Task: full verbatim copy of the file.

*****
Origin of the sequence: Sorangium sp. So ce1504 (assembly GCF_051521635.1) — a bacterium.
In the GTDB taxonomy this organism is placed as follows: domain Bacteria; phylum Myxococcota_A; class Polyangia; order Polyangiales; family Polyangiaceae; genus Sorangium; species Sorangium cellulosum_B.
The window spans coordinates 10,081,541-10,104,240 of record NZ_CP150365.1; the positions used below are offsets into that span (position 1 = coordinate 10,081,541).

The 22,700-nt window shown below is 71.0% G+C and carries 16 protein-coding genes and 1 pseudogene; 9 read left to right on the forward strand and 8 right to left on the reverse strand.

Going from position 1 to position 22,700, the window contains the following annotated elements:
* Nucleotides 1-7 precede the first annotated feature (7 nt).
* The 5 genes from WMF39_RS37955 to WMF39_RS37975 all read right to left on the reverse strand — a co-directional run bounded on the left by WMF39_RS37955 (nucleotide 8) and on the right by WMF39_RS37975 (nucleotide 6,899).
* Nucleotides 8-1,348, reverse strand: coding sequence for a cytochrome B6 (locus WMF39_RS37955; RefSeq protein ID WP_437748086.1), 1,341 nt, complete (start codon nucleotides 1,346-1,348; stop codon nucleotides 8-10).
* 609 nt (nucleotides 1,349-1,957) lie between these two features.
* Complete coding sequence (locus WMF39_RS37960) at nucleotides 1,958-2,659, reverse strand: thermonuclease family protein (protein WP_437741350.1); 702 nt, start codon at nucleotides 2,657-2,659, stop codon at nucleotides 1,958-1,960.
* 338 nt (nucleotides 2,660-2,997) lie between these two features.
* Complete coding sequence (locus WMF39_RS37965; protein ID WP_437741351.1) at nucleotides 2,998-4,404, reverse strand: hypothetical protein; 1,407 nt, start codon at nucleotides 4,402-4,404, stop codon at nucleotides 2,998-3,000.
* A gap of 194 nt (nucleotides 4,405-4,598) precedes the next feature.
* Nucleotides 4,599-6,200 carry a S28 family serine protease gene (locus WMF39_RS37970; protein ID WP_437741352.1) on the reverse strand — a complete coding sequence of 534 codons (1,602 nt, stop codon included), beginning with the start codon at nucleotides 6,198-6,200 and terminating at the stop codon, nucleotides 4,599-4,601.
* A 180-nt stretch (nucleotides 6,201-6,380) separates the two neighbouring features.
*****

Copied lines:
Origin of the sequence: Sorangium sp. So ce1504 (assembly GCF_051521635.1) — a bacterium.
In the GTDB taxonomy this organism is placed as follows: domain Bacteria; phylum Myxococcota_A; class Polyangia; order Polyangiales; family Polyangiaceae; genus Sorangium; species Sorangium cellulosum_B.
The window spans coordinates 10,081,541-10,104,240 of record NZ_CP150365.1; the positions used below are offsets into that span (position 1 = coordinate 10,081,541).

The 22,700-nt window shown below is 71.0% G+C and carries 16 protein-coding genes and 1 pseudogene; 9 read left to right on the forward strand and 8 right to left on the reverse strand.

Going from position 1 to position 22,700, the window contains the following annotated elements:
* Nucleotides 1-7 precede the first annotated feature (7 nt).
* The 5 genes from WMF39_RS37955 to WMF39_RS37975 all read right to left on the reverse strand — a co-directional run bounded on the left by WMF39_RS37955 (nucleotide 8) and on the right by WMF39_RS37975 (nucleotide 6,899).
* Nucleotides 8-1,348, reverse strand: coding sequence for a cytochrome B6 (locus WMF39_RS37955; RefSeq protein ID WP_437748086.1), 1,341 nt, complete (start codon nucleotides 1,346-1,348; stop codon nucleotides 8-10).
* 609 nt (nucleotides 1,349-1,957) lie between these two features.
* Complete coding sequence (locus WMF39_RS37960) at nucleotides 1,958-2,659, reverse strand: thermonuclease family protein (protein WP_437741350.1); 702 nt, start codon at nucleotides 2,657-2,659, stop codon at nucleotides 1,958-1,960.
* 338 nt (nucleotides 2,660-2,997) lie between these two features.
* Complete coding sequence (locus WMF39_RS37965; protein ID WP_437741351.1) at nucleotides 2,998-4,404, reverse strand: hypothetical protein; 1,407 nt, start codon at nucleotides 4,402-4,404, stop codon at nucleotides 2,998-3,000.
* A gap of 194 nt (nucleotides 4,405-4,598) precedes the next feature.
* Nucleotides 4,599-6,200 carry a S28 family serine protease gene (locus WMF39_RS37970; protein ID WP_437741352.1) on the reverse strand — a complete coding sequence of 534 codons (1,602 nt, stop codon included), beginning with the start codon at nucleotides 6,198-6,200 and terminating at the stop codon, nucleotides 4,599-4,601.
* A 180-nt stretch (nucleotides 6,201-6,380) separates the two neighbouring features.